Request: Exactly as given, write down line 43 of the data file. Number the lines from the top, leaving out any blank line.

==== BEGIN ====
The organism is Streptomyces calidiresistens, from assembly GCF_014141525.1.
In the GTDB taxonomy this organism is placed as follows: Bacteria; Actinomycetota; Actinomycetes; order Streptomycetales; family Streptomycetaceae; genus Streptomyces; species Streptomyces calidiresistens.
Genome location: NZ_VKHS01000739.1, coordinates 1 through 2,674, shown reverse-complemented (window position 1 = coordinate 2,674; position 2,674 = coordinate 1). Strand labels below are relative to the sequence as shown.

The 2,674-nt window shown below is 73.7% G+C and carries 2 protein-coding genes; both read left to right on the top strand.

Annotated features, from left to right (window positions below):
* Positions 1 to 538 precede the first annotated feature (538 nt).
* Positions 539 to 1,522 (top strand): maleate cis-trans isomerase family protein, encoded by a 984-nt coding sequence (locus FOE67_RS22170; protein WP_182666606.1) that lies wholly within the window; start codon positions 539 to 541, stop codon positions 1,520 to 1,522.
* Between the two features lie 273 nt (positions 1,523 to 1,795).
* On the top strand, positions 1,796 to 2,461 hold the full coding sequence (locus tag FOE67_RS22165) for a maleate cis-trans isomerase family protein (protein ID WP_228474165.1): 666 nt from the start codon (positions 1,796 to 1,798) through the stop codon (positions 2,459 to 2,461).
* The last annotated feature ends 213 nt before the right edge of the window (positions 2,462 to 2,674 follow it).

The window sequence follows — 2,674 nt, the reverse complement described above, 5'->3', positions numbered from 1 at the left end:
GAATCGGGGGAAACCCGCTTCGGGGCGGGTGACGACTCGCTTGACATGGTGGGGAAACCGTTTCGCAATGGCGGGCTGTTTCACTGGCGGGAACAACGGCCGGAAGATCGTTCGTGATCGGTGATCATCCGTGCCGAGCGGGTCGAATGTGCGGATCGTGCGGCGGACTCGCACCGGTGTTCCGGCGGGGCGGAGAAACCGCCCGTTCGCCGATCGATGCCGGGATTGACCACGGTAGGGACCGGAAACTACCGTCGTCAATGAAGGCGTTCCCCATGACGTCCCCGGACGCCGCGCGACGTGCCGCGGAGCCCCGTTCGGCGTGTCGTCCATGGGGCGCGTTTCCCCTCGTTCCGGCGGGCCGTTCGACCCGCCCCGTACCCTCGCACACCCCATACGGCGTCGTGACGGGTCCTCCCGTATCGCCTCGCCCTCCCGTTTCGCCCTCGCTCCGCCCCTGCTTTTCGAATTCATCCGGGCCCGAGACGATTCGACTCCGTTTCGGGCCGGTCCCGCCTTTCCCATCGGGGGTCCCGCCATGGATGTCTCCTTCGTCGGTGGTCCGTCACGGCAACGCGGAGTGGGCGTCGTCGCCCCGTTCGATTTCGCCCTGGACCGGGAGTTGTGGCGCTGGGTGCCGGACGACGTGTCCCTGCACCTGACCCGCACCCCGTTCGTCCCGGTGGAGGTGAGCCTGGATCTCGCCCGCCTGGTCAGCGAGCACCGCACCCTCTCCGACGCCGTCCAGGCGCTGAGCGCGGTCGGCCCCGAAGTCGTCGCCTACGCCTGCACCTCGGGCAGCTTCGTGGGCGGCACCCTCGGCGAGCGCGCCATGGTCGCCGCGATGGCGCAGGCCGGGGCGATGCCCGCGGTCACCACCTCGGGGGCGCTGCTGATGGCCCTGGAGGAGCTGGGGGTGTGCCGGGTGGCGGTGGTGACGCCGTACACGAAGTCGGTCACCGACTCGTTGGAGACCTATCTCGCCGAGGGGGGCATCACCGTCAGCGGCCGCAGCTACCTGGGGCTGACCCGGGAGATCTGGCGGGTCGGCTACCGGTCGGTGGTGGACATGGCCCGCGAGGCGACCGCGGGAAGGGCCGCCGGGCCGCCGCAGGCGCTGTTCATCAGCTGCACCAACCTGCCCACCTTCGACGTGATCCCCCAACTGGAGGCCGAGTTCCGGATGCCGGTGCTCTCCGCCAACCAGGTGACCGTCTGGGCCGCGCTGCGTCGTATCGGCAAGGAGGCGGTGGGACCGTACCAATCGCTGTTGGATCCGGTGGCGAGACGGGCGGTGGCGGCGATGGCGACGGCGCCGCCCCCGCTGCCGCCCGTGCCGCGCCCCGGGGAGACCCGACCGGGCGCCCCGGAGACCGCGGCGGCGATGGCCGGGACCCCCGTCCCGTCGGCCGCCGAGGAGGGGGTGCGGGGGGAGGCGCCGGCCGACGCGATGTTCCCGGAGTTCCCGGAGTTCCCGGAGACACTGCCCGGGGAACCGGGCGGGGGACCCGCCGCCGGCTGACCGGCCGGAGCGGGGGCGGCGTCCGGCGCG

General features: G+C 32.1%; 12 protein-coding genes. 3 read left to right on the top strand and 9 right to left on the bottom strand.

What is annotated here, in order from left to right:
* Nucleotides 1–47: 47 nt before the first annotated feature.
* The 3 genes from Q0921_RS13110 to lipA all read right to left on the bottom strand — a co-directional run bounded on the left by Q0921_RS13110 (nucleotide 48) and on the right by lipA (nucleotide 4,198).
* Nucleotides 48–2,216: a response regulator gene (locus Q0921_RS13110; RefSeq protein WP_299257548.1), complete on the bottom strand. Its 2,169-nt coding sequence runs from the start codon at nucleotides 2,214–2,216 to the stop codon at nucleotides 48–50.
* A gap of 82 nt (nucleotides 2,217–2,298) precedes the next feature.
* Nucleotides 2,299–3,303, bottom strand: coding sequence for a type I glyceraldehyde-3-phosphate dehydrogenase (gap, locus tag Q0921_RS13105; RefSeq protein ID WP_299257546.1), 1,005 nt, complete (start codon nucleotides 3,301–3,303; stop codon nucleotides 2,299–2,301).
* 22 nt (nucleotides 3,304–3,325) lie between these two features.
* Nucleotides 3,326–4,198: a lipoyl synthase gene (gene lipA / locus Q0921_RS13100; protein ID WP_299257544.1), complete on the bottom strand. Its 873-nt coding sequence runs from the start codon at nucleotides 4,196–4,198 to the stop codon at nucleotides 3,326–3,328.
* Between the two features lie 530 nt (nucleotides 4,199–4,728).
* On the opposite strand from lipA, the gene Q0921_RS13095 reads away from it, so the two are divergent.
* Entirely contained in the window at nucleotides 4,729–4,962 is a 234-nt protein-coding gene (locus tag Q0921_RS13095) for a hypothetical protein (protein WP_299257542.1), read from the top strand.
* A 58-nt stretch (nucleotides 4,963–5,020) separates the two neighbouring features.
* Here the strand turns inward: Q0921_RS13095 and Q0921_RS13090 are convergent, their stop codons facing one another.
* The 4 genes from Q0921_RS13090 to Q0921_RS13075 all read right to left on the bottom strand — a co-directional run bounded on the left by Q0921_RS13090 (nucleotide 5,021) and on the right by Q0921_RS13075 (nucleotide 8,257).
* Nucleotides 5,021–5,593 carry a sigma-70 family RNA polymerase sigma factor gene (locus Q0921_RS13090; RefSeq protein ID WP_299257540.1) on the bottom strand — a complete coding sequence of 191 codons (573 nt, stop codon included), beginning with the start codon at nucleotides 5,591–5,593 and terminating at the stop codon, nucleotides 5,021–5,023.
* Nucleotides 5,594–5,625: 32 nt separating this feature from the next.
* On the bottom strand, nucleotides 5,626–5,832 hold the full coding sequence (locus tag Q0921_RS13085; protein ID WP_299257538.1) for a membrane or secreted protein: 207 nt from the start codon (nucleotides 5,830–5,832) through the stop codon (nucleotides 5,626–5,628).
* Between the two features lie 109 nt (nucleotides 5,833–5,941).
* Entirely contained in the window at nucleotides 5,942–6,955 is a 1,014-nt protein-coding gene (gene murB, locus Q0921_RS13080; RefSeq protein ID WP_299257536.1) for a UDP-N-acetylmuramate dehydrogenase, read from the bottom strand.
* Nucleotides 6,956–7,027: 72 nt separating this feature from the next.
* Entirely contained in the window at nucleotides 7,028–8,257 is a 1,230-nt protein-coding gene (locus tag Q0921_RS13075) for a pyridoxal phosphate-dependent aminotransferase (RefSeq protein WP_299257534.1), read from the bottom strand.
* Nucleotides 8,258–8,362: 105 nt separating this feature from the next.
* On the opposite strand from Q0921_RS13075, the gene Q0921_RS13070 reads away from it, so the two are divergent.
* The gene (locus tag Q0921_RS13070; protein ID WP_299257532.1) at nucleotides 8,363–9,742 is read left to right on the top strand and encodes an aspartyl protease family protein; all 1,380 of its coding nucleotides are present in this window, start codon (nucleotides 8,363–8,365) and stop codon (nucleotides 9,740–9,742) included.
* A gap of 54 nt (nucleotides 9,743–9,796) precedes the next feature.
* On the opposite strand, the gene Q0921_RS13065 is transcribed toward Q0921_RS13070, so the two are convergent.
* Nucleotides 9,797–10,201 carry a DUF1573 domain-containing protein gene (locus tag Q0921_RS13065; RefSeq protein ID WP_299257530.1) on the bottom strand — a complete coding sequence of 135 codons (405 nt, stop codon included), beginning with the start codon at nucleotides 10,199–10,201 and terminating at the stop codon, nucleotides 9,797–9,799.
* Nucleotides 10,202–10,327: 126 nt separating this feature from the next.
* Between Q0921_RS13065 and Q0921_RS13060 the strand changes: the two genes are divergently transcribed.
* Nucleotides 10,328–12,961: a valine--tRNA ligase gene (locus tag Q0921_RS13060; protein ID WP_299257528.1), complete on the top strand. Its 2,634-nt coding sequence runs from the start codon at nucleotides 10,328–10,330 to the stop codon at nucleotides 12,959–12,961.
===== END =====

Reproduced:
* Nucleotides 10,328–12,961: a valine--tRNA ligase gene (locus tag Q0921_RS13060; protein ID WP_299257528.1), complete on the top strand. Its 2,634-nt coding sequence runs from the start codon at nucleotides 10,328–10,330 to the stop codon at nucleotides 12,959–12,961.